~*~

Dr. Padma Venkatraman, author of Profiles in Mathematics: Women Mathematicians, wrote that women have also influenced the world of mathematics.

[M]any women–though not as well-known by history–aided in the development of mathematics….[They] were born at times when women were expected to get only a minimal education. Furthermore, even when their passion prevailed and they were able to attain the knowledge they sought, they were often unable to find careers in their chosen field, blocked by men and the prejudices of their time…. With time and determination they succeeded, creating works that influenced people’s thinking about mathematics and the universe; in doing so, they not only achieved their own goals, but helped to forge the modern world.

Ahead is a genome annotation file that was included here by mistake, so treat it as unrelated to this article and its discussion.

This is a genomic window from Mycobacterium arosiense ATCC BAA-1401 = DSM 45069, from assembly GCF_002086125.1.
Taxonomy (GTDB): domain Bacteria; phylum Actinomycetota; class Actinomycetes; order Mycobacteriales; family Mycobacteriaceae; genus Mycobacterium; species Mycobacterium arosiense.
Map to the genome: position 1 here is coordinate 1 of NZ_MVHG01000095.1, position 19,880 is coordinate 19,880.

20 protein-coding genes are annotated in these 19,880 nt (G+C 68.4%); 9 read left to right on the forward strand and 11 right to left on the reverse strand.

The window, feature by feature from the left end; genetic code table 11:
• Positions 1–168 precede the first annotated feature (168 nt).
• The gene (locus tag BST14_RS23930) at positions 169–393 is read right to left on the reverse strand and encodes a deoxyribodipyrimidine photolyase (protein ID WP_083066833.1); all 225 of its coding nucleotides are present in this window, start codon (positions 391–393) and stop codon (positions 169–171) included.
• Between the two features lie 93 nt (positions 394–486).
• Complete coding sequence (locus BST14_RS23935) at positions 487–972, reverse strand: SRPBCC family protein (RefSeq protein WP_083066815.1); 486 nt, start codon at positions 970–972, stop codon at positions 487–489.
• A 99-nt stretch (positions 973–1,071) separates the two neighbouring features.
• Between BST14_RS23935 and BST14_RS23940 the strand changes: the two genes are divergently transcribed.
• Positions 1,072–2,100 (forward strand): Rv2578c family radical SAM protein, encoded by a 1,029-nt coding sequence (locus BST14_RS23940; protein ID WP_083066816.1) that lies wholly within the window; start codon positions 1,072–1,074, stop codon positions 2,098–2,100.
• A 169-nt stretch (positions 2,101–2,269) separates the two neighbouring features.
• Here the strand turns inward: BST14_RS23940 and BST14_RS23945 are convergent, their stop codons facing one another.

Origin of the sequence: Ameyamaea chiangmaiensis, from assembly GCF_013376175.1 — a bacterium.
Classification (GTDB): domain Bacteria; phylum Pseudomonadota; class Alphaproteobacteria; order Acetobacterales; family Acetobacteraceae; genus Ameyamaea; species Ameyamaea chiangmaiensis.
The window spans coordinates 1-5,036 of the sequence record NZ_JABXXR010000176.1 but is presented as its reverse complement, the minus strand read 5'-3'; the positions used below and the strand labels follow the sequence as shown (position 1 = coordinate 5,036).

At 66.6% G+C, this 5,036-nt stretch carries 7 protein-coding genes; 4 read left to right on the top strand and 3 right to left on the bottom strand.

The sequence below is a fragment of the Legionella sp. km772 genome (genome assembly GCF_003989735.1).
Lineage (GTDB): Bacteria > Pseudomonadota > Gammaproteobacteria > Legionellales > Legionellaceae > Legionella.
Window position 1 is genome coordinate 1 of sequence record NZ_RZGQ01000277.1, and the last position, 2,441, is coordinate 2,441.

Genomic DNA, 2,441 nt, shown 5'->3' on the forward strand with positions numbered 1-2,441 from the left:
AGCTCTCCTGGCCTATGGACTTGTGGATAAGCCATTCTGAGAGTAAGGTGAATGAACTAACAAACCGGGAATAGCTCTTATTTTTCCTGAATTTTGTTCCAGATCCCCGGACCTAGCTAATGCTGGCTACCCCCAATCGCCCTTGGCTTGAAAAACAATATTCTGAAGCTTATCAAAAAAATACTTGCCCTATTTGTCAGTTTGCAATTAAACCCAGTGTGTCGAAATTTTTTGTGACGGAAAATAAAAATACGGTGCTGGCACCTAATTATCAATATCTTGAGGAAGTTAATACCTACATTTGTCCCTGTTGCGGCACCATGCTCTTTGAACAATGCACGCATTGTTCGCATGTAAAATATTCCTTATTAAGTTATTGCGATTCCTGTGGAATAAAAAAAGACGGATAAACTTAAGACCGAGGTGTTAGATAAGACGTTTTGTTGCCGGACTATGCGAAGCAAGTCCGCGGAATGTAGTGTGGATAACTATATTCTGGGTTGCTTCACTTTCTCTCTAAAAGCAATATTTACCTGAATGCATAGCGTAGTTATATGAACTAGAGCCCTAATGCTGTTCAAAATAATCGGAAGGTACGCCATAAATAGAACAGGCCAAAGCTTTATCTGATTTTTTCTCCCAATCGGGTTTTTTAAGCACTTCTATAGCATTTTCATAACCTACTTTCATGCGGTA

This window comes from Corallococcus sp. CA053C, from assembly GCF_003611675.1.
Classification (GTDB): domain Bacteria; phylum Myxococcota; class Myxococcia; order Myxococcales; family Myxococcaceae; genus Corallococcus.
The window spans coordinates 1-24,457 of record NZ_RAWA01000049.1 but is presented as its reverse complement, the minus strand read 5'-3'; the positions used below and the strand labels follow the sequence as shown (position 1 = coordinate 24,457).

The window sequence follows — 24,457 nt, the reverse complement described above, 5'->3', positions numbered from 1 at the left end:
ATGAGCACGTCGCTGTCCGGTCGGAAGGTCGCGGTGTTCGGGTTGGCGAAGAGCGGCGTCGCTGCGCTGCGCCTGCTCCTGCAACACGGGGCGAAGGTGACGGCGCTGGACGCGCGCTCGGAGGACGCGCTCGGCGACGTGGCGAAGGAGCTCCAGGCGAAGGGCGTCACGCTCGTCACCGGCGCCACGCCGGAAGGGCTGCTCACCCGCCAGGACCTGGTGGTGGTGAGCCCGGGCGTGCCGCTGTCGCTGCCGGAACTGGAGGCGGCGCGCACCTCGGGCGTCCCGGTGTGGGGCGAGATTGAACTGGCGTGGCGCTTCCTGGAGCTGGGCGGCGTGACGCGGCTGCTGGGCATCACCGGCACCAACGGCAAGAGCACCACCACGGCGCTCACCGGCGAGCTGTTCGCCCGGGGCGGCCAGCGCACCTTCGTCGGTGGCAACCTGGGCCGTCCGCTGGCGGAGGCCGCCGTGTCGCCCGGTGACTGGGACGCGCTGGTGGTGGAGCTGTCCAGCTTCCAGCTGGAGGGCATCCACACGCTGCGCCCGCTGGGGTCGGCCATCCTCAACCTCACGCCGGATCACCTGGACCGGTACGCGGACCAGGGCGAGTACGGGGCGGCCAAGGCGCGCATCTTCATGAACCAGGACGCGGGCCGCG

~*~

There were even women in the sky at the beginning of the twentieth century. Wanda Langley, author  of Women of the Wind: Early Women Aviators wrote, “Early planes were rickety, open-cockpit contraptions, and daredevils flocked to them in droves. Many of those groundbreaking pilots lost their lives to the sky, even at they inspired others to take to the air. Not a few of these brave aviators were women.”

Women have contributed to the development of many fields. Find out more by taking a look at Morgan Reynolds’s biographies of some of these influential women:

Frances Perkins: First Woman Cabinet Member  (ISBN 9781931798914)